On 8 February 2019, the Attappady Cooperative Farming Society leased roughly 2,730 acres of land to LA Homes, a Thrissur-based construction company, in a highly controversial decision. The society is a state-run project in the Attappady village of Kerala’s Palakkad district and was set up in 1975 to provide land to 420 Adivasi families. The pattayam, or title deeds, of this transferred land are in the names of these 420 families. However, the families found out about the transfer, which is effective for 25 years, in early 2020 when businessmen began touring the land. The families now feel deceived by the ACFS and accuse it of breaking a 44-year-old agreement between the state government and the society to protect Adivasi land and livelihoods. Since 2018, Adivasi groups in Attappady have organised major protests demanding that the full land be returned to Adivasis and these protests have intensified after locals found out about the deal with LA Homes.
As per the ACFS’s website, the society’s primary goal was to return land to Adivasi families, whose traditional lands had been forcibly acquired by governments and plantation owners over the past century. It had been established “with the aim of improving the life of 420 landless tribal families of Attappady.” The collective was formed under the Western Ghats Development Programme, a centrally funded project launched in 1974. An evaluation report of the programme from 1982, released by the Planning Commission, noted that the ACFS had helped to improve the economic status of tribal families “while taking care to maintain the ecological balance of the area.”
Almost four decades later, the ground reality is starkly different. Several local activists, a journalist, a farmers’ union leader and an Adivasi leader of the affected families told me that the cooperative, in collusion with government officials, has defrauded them of their land rights. The members of the society are entirely Adivasi but its governing body is made up of various government officials. Adivasi activists told me that D Balamurali, the district collector of Palakkad and the president of ACFS was present at general body meetings held in early 2019, where Adivasi members of the cooperative vetoed any proposal to bring LA Homes on board. They said the society still went ahead, leased the land and claimed that the Adivasi members had given their consent for the transfer. The activists also contested the government’s assertions about when these meetings were held. In addition, AK Balan, Kerala’s minister for welfare of scheduled castes and scheduled tribes, has made confusing statements about the Adivasis right to the land and its ownership.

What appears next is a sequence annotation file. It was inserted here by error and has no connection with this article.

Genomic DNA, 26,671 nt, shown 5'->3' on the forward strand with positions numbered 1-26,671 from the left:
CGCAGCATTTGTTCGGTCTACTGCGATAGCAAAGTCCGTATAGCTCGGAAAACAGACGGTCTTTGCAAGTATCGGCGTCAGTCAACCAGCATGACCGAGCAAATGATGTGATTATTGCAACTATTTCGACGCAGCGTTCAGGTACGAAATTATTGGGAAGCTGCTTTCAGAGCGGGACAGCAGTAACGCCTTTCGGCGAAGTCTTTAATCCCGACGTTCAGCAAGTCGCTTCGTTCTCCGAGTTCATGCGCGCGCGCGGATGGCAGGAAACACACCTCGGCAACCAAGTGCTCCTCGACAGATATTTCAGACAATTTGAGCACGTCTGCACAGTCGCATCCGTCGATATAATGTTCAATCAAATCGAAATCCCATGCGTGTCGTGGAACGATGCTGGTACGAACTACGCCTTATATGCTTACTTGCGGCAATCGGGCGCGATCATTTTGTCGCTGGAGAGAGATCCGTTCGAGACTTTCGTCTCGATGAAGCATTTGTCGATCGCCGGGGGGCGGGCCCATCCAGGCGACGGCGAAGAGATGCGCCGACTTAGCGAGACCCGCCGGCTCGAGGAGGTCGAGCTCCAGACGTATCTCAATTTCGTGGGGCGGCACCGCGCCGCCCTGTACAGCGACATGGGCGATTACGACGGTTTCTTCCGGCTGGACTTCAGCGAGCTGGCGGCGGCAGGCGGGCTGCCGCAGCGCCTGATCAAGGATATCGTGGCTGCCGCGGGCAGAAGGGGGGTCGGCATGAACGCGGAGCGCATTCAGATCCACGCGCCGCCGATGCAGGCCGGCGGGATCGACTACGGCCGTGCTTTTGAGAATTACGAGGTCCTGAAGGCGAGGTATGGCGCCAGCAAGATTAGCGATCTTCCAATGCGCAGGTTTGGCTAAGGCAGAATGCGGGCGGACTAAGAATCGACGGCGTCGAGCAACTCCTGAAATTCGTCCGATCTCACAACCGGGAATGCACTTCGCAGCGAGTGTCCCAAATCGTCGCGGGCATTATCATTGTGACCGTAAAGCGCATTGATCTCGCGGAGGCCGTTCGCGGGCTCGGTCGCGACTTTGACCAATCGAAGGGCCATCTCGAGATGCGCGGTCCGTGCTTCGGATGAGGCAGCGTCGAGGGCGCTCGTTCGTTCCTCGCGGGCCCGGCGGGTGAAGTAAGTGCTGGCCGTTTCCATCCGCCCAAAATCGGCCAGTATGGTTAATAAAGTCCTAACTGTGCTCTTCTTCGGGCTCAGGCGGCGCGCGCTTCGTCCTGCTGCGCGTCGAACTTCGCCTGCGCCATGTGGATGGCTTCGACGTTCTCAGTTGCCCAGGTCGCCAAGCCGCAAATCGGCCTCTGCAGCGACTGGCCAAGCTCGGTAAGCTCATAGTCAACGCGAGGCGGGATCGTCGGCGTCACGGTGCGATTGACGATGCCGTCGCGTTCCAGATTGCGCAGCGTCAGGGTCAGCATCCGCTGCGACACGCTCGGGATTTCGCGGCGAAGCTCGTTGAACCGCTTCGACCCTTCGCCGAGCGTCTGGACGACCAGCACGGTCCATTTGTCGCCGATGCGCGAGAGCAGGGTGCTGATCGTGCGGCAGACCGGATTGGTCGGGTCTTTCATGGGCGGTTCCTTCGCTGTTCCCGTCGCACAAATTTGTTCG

On 18 September 2020, fifty Adivasi activists, from various tribes of Attappady, filed a petition against the ACFS board’s decision before the Kerala High Court. On 22 September, the court stayed the contract for a period of two months, pending further proceedings. On 20 November, the court further stayed the contract for another three months.
The legality of transferring Adivasi land has always been hotly disputed in Kerala. Today, Dalits and Adivasis constitute 85 percent of landless people in Kerala but the two communities were largely ignored during land reforms enacted by the state in 1970. Since then, Adivasis in the state have organised widespread protests for land. The state government responded to these protests by creating farming collectives or cooperative societies, often with central government aid, in which Adivasis were given land and infrastructure to build a livelihood. The ACFS was one such project.